My dog has worms in his poop, is he ill?

Our team is formed for veterinarians, ethologists, and animal health content experts.

There are several kinds of parasitic worms that can cause your pal to suffer. One of the most typical ways to know he has them is by checking his feces; this is a great daily habit to develop, by the way. There, you can find traces of these parasitic worms, and even blood.

The first thing you have to do in this case is seek advice from one of our online vets, and remember, never give your furry friend medication without first consulting a specialist. Taking a picture of his poop is a good way to speed up the diagnosis.

Most common types of parasites in dogs

Tapeworms, whipworms, hookworms and roundworms are the most common types of parasites that will find a suitable place to live inside your dog. Let’s begin with tapeworms, how do you know these are the ones that are harming your buddy?

Tapeworms, as well as whipworms, reach the intestinal tract of your furry friend through ingestion. If your dog has had fleas recently and there are still some left alive in your home, he can eat them by accident. Since fleas usually carry tapeworm eggs, this is one of the main ways your dog can become infected, but eating the feces of another dog with tapeworms leads to an infection, too.

In addition to the white-rice-like spots in his poop, you will know that he has parasites because he will be weak, will have diarrhea and he will need to sleep a lot.

Whipworms in dogs: symptoms, diagnosis and treatment

Whipworms will end up in his large intestine if he smells, licks or eats something from the place where these parasites live. But be extra careful, because these worms can live for up to five years in the trash or in a park, waiting for a dog to offer them a new home. That’s why you must always watch your four-legged friend without letting him stick his nose into the garbage. It’s a good idea to put away your mobile phone for a minute and pay attention to your pooch.

If he gets infected with a lot of these nasty little creatures, you will discover blood in his feces and some not-so-alive whipworms. As the name suggests, these are long and thin like whips. If you notice any of these signs, make a consultation appointment right now with our veterinarians.

My DOG POOPED BLOOD and mucus. Dog blood in stool jelly like

Does your dog's poop have red blood, with a bit of mucus or vomit? If your dog's poop looks like jelly, something serious might be happening, especially if we are talking about diarrhea with blood.

Causes of internal bleeding in dogs? Yes, the culprits are whipworms or hookworms

Hookworms are the worst kind of parasitic worms. They have a mouth full of sharp teeth. They use them to bite your dog’s insides, eating his intestinal tissues and even causing him to bleed internally. In some cases, your dog can die because of the hookworms if you don’t act fast enough. The symptoms and the methods of contagion are similar to those of other worms: pain, blood in his feces, fatigue, vomiting and diarrhea.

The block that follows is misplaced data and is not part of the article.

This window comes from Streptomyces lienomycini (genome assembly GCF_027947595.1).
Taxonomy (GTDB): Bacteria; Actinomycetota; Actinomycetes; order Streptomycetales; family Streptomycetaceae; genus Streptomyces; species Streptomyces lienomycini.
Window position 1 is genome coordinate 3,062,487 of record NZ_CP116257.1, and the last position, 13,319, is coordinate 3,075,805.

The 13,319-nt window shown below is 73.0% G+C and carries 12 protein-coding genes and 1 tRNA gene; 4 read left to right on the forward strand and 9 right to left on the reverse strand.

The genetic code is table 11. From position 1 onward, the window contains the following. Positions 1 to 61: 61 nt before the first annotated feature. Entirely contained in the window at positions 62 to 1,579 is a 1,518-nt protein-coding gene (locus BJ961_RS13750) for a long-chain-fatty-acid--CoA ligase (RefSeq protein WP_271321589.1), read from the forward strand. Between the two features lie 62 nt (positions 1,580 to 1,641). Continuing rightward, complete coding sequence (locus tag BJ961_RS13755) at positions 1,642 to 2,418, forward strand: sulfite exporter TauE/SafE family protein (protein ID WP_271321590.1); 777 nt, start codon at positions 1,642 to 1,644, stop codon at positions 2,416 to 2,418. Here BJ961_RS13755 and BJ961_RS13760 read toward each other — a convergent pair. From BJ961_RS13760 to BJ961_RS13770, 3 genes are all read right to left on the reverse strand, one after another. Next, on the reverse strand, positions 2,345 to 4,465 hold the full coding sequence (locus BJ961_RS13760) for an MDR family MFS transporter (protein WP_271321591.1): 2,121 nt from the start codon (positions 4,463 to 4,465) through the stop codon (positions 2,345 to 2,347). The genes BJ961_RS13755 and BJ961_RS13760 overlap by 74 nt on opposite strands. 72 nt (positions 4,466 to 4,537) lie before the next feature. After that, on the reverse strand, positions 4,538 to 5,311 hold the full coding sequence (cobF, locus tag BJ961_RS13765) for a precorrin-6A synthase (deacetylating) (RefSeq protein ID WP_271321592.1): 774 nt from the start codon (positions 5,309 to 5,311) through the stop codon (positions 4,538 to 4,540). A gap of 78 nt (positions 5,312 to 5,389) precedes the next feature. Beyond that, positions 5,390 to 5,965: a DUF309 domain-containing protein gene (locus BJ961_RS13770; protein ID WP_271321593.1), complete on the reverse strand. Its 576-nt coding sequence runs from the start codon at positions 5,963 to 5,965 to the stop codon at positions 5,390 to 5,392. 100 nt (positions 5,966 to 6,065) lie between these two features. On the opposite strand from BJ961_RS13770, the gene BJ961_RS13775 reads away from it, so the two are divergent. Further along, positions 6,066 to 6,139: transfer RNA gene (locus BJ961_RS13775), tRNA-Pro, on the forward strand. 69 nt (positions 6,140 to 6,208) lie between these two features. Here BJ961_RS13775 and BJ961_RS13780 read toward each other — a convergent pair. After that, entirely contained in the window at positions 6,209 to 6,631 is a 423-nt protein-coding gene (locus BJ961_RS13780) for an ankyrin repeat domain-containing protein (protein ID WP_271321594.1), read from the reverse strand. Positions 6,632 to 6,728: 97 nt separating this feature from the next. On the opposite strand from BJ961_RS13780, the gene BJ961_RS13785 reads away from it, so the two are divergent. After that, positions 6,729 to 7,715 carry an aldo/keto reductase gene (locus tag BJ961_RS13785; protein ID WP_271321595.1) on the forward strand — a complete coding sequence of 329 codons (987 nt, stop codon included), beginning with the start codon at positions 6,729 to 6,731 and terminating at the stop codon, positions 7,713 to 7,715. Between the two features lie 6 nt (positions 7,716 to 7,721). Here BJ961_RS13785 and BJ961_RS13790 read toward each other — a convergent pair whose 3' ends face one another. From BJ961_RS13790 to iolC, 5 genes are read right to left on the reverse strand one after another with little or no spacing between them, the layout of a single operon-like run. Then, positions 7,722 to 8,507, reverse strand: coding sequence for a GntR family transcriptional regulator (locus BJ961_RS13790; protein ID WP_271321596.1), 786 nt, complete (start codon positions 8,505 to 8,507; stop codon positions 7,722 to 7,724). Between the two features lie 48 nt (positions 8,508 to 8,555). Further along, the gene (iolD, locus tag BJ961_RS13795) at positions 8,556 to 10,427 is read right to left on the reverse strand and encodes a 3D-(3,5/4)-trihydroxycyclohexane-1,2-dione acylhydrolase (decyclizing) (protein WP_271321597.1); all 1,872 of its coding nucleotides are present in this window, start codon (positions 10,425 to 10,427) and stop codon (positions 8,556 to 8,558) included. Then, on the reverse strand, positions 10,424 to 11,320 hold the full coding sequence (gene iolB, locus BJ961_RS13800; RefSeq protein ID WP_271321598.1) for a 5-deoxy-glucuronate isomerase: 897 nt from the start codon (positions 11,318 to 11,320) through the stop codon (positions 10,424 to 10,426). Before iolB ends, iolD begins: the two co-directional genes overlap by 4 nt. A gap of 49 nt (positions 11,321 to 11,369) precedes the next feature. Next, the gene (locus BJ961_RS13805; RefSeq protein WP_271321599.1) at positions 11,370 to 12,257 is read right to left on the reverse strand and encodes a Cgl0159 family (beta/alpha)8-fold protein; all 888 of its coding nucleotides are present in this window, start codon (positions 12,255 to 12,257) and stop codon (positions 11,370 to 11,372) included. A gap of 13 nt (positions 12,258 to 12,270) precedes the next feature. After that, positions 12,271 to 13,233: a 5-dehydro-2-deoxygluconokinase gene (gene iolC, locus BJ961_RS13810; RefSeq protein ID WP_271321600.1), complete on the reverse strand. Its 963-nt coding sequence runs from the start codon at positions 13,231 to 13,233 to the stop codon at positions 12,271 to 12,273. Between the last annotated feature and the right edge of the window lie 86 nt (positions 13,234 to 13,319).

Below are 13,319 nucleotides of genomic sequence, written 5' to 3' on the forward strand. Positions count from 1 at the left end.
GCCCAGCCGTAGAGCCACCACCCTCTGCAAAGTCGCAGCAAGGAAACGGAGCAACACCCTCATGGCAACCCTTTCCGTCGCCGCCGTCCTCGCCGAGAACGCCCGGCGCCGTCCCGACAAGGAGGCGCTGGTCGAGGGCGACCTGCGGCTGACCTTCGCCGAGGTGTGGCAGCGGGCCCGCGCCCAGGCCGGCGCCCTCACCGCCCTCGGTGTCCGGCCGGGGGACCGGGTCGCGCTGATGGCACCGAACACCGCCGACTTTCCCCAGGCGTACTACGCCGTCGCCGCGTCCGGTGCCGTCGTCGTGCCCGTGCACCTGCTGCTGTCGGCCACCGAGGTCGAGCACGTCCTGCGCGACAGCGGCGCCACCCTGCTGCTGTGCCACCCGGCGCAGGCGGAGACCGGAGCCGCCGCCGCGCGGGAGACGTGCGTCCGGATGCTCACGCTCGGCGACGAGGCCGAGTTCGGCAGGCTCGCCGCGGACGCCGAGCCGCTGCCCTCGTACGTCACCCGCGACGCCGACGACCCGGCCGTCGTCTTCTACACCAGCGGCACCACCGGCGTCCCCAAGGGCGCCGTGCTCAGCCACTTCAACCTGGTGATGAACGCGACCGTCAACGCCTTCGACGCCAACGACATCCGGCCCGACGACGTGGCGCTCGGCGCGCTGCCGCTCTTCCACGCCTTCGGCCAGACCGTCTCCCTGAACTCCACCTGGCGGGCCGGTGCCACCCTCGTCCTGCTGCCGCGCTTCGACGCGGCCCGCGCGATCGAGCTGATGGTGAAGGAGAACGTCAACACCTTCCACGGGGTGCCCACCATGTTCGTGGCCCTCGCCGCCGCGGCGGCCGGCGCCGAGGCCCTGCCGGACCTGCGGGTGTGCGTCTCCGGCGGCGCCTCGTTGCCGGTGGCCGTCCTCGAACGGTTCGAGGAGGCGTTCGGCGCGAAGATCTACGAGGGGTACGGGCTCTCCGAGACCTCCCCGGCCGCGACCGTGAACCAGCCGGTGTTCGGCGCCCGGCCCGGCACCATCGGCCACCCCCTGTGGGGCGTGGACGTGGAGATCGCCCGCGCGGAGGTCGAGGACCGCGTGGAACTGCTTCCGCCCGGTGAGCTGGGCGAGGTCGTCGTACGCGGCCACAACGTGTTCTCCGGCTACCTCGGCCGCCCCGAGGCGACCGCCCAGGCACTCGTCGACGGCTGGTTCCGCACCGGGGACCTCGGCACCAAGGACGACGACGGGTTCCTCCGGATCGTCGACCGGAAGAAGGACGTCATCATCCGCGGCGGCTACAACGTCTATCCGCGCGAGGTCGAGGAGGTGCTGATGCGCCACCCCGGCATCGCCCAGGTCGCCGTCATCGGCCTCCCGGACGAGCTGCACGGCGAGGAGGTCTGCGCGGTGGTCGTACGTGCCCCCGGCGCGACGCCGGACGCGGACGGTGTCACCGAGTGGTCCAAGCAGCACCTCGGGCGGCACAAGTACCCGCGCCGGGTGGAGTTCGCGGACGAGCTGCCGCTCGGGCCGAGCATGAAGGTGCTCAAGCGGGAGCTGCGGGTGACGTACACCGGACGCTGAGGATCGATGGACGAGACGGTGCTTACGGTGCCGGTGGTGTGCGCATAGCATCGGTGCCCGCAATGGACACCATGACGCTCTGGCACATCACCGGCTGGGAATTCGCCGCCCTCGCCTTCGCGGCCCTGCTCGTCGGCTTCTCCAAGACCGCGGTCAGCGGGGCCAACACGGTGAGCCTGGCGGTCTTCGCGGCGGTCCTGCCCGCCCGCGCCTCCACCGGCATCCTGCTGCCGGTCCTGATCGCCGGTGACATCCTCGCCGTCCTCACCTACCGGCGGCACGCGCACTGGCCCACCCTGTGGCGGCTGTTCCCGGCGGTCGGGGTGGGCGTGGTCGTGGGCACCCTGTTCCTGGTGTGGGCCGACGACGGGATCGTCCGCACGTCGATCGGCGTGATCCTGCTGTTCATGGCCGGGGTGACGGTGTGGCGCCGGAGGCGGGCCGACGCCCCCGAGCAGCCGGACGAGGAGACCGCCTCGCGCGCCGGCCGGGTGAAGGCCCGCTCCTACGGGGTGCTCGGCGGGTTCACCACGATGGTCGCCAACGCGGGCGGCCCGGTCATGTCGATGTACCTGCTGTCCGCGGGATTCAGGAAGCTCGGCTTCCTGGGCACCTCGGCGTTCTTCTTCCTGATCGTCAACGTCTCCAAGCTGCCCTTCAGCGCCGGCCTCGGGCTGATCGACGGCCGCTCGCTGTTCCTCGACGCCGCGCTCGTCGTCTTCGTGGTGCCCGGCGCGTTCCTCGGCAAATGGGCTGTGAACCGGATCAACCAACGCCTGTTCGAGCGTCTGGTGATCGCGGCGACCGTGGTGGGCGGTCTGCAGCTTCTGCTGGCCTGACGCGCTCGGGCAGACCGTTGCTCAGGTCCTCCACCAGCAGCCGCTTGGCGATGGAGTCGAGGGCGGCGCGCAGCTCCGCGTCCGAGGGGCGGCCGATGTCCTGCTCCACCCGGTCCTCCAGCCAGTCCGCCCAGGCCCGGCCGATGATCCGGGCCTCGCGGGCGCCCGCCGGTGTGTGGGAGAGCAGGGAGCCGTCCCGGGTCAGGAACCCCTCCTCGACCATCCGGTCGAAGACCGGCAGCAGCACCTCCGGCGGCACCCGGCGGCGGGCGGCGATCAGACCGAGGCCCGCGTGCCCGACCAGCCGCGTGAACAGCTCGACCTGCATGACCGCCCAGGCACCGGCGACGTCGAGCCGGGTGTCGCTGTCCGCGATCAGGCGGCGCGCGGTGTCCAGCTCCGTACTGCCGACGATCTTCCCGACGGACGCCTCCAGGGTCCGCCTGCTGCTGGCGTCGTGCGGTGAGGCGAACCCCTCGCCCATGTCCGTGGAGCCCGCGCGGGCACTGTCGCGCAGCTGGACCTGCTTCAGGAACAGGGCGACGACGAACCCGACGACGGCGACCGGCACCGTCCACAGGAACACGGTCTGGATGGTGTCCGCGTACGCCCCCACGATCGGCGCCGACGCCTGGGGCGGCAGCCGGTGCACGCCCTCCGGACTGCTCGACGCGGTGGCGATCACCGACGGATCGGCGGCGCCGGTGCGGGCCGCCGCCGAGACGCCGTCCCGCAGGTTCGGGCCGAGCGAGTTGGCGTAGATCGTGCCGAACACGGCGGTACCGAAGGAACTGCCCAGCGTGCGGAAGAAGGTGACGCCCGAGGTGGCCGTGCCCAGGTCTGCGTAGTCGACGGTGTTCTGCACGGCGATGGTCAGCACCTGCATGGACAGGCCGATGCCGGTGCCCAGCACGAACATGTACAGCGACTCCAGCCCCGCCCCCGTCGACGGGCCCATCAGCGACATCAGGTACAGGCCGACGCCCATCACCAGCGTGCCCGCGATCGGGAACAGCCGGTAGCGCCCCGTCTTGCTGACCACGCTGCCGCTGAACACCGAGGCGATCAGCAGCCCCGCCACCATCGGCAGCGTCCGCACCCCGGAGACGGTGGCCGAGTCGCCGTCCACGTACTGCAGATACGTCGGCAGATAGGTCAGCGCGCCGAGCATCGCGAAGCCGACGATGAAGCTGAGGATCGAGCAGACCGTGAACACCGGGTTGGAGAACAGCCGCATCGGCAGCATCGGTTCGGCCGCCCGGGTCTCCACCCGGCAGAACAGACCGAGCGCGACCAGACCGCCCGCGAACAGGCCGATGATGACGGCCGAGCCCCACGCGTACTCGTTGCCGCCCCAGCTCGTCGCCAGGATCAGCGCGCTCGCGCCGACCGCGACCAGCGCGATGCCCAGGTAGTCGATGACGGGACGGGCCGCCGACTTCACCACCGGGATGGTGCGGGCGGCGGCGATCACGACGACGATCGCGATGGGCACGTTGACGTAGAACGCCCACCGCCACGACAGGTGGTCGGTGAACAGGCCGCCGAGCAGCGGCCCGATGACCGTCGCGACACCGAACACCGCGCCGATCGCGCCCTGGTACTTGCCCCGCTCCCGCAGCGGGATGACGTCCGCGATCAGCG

This does not mean that if your dog has diarrhea with traces of blood he has hookworms, of course. It may be an ulcer or another stomach problem. Sometimes your bowwow eats something rotten and his body reacts like this. If you remember watching him eating another dog’s poop, let our vets know when you make your query.

Long spaghetti-like worms in your dog’s poop?

This is the easiest way to see your dog has roundworms, but if these parasites appear in his feces that means the infestation is severe. You can find out if he has a worm problem if you touch his abdomen and it’s hard, if he is more tired than ever, doesn’t want to eat, shows signs of pain, loses weight and, as with the other worms, has diarrhea.

The only way to eliminate roundworms, whipworms, hookworms or tapeworms is to first take note of all the symptoms your dog has. If he has diarrhea that is watery or has blood in it, tell our online veterinarians. Shape and color are important too. Try to remember the day he ate or licked something that you suspect might have contained worms. Also ask yourself: how long has he been feeling sick or sore? Does he eat? Has he lost weight?

Tell all of this to our online veterinarian to find out if your dog has worms or not. Analyzing which kind of parasite he is suffering from will help to decide on the best course of treatment. Remember to not give him any medicine without consulting a professional first, because he may be suffering a gastric torsion instead, and so deworming medication would cause him major pain.